In time for the start of grilling season, experts at the American Institute for Cancer Research (AICR), an organization that studies the impact of lifestyle on cancer risk, issued a warning about the hidden health hazards of cookouts and campfires.
“Research now shows that diets high in red and processed meat increase risk for colon cancer,” said AICR registered dietitian Alice Bender. “And grilling meat – red or white – forms potent cancer-causing substances. But by keeping five simple steps in mind, it’s possible to make this summer’s backyard grilling both healthier and more flavorful.”
Step One: Mix up the meat. The first thing to understand is that what meat you choose to grill is just as important as how you grill it. However you prepare it, diets high in red meat (beef, pork and lamb), are linked to increased risk for colon cancer. Even small amounts of processed meat (hot dogs, sausages) cause risk to inch up.
Step Two: Marinate. Charring and cooking meat, poultry and fish under high heat causes compounds called heterocyclic amines (HCAs) and polycyclic aromatic hydrocarbons (PAHs) to form. These substances have shown the ability to damage our DNA in ways that make cancer more likely. Studies have shown that marinating meat, poultry and fish for at least 30 minutes can reduce the formation of HCAs.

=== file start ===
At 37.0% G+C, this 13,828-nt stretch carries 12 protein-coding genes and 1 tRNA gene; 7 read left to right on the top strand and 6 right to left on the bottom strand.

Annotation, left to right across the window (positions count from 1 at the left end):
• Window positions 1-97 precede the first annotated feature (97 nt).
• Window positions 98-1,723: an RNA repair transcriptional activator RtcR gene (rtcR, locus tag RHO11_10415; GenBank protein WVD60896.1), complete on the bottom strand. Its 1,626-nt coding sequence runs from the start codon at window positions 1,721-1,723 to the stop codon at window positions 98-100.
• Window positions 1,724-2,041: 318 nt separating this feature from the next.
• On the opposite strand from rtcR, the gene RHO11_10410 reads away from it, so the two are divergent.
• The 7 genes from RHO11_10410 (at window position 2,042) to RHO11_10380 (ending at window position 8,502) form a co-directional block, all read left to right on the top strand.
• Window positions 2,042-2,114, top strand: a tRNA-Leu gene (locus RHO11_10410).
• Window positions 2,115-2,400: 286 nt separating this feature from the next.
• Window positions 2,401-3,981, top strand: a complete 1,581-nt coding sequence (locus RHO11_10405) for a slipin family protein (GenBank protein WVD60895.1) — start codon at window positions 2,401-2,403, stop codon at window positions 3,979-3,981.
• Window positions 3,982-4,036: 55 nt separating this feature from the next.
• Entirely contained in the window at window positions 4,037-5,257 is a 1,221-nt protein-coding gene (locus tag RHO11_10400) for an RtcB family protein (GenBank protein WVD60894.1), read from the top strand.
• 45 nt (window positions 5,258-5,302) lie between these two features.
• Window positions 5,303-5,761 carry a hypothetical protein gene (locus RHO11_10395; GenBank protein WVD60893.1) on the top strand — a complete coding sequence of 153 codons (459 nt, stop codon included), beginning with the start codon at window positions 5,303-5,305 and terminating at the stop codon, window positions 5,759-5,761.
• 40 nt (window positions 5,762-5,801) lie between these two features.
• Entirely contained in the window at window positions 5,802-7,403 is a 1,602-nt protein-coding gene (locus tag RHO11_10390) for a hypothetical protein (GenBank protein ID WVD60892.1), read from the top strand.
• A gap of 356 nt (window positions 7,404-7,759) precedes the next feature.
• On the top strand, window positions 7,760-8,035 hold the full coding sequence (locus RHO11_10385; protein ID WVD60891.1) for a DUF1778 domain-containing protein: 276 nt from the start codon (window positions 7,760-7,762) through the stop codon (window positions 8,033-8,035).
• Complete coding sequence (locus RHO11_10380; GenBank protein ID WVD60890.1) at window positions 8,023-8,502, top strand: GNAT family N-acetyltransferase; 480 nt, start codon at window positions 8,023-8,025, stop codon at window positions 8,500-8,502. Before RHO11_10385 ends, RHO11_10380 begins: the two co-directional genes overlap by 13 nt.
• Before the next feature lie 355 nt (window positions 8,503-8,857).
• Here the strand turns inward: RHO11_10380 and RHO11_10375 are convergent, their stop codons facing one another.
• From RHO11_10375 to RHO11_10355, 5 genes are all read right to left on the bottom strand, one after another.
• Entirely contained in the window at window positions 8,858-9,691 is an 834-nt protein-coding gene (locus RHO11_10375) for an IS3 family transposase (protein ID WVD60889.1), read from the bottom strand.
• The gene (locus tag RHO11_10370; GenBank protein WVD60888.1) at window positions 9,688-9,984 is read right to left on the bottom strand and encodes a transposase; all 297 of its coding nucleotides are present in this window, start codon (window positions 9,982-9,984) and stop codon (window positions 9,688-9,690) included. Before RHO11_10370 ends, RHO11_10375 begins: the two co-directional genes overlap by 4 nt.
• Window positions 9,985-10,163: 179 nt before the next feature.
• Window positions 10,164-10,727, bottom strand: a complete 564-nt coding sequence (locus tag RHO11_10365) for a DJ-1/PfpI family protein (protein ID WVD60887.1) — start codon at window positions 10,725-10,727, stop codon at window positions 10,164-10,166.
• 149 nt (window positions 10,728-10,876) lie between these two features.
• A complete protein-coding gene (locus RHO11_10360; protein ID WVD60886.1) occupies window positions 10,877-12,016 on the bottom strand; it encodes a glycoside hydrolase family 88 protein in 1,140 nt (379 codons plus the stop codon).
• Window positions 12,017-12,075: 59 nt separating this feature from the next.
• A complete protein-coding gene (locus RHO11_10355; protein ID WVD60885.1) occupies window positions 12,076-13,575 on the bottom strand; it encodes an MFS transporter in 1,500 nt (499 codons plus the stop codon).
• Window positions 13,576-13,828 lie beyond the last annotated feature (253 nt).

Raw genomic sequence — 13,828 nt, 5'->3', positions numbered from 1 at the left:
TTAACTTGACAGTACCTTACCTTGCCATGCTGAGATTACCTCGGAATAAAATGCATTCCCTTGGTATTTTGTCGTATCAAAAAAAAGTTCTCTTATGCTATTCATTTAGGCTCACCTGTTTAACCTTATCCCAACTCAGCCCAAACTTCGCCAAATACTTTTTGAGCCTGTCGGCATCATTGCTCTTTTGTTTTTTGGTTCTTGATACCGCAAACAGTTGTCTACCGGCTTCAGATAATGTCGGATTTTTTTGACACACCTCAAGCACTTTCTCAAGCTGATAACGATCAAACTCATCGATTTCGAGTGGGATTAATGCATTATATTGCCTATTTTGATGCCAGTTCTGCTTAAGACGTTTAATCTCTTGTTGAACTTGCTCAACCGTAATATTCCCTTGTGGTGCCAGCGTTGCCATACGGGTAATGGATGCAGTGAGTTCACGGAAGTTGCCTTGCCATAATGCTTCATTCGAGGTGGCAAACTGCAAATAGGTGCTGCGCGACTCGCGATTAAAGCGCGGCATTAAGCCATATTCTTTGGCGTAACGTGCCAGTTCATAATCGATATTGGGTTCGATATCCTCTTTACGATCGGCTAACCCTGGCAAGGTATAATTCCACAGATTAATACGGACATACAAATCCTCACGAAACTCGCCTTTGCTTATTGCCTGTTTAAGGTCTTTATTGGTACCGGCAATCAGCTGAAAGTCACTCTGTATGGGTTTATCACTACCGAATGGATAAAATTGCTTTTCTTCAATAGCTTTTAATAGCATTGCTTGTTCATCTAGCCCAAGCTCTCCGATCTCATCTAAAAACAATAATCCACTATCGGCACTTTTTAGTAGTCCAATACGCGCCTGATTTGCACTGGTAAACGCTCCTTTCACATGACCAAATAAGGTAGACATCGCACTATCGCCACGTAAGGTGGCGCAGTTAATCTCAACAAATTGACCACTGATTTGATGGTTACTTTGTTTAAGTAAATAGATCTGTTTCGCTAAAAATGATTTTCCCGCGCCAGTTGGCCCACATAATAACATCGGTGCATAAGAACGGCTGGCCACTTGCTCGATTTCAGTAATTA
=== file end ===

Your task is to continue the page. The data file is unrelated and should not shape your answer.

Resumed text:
Step Three: Partially pre-cook. PAHs are deposited onto the meat by smoke. So by reducing the amount of time meat spends exposed to flame by first partially cooking it in a microwave, oven or stove, you can reduce the amount of PAHs you ingest.
Step Four: Stay low. Cook meat over a low flame to reduce the formation of HCAs and PAHs, and help keep charring to a minimum.
Step Five: Throw some color on the grill. Colorful vegetables and fruits contain fiber, vitamins and naturally occurring compounds called phytochemicals. These substances add anti-cancer action to your backyard bash. And by loading up on plant foods, you can cut back on red and processed meats.
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